Laughing off the JD(U)’s decision to break ties with the BJP, Mr. Jha said, “The findings show Bihar has seen through Nitish’s secularism façade. He legitimised the BJP’s right-wing politics and the Rashtriya Swayamsevak Sangh has witnessed the most expansion in Bihar after Gujarat and Madhya Pradesh.” The RJD leader, however, admitted that his party had to do more to translate the resentment against the incumbent into political advantage.

    A senior Congress leader, who insisted on anonymity, said that the survey was not ‘off target.’

    “It is clear there will be an alliance before the polls. The Muslim vote will consolidate behind whichever party the Congress allies with. The survey, by taking into account individual parties, misses this element.”
     
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  3. VIP

    VIP Ultra Nationalist Senior Member

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    LoL, this guy thinks Modi will attack NiKu as soon ad Modi enters Bihar...... Dream on baby..... Modi will never attack anyone except MMS, Sonia Gandhi.....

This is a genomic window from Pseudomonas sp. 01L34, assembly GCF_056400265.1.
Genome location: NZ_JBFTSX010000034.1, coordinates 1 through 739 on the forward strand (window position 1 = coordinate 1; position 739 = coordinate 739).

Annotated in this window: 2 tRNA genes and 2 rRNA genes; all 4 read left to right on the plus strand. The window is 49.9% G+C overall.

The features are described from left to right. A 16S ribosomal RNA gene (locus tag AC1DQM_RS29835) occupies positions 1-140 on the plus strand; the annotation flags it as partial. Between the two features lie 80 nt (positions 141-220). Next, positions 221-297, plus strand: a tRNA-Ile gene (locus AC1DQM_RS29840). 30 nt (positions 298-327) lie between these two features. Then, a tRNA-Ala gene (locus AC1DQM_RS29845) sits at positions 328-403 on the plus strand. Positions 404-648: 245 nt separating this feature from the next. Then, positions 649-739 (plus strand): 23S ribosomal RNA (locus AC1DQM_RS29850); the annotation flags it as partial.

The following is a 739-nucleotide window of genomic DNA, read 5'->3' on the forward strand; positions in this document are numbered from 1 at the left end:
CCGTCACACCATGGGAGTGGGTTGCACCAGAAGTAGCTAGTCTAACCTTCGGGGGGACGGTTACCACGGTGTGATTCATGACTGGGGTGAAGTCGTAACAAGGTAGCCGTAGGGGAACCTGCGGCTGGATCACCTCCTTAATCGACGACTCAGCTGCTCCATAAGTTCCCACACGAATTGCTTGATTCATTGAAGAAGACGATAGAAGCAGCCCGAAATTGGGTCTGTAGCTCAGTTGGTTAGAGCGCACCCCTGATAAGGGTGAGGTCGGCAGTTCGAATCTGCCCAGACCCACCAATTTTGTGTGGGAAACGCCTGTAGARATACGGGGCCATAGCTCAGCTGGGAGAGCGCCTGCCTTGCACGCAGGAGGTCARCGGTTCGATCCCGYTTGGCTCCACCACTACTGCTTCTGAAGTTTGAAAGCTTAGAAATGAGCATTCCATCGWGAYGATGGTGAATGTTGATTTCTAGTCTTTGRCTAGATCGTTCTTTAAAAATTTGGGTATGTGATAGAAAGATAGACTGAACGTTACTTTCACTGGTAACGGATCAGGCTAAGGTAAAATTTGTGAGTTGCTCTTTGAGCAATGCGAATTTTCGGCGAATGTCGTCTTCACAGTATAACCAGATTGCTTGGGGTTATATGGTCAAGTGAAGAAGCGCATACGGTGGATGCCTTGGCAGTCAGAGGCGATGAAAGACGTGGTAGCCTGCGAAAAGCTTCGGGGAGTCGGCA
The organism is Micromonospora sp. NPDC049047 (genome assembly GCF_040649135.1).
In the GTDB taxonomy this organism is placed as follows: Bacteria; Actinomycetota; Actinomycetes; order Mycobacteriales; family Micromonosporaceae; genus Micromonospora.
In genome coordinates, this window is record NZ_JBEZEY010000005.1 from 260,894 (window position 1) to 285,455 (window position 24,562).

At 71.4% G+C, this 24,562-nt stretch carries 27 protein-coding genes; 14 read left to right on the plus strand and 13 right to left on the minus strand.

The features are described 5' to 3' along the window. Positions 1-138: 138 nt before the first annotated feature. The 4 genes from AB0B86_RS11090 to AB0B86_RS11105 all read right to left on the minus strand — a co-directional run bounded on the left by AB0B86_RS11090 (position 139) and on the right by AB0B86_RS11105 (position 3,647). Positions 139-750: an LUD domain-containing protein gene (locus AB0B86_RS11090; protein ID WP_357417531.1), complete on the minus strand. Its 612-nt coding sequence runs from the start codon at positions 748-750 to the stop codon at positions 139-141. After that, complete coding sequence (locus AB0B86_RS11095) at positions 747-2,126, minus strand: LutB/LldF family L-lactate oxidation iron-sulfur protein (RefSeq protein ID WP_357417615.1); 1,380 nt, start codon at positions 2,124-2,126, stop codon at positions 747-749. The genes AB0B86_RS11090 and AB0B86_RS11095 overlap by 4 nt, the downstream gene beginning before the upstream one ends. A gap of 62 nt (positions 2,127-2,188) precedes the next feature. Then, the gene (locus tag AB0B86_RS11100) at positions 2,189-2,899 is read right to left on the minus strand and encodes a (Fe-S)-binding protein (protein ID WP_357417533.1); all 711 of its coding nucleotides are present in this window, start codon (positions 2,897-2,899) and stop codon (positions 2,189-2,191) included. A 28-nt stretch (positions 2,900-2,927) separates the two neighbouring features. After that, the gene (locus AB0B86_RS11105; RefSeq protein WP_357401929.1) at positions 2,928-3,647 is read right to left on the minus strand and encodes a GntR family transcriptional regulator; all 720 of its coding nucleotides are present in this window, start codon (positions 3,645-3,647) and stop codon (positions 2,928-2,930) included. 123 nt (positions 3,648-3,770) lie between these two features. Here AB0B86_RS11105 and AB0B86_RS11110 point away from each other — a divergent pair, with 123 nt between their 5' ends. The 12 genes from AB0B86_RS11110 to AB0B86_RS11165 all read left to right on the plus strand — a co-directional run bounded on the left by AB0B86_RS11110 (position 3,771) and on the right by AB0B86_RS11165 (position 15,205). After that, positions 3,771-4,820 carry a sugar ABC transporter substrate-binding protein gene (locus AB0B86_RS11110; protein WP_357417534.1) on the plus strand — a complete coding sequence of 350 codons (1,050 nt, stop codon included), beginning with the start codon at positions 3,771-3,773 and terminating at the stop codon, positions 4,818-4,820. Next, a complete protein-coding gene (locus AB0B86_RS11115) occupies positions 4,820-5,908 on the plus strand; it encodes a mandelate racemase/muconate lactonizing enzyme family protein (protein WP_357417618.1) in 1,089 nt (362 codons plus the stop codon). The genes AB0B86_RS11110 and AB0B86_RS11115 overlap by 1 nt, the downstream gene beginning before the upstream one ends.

Sent from my Nexus 4 using Tapatalk 4 Beta
     
  4. Ray

    Ray The Chairman Defence Professionals Moderator

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    During the TV Debates, I got the impression that some in the JD U were feeling so and some did not feel so.

    And anyway Nitish K has no option but to quit.

    A gamble, even if a risky gamble.

    CNN IBM debate showed that Nitish has lost nothing, BJP has gained and so has Laloo.

    Congress is as usual flapping like a torn flag in the wilderness!
     
  5. Shatrujeet

    Shatrujeet Regular Member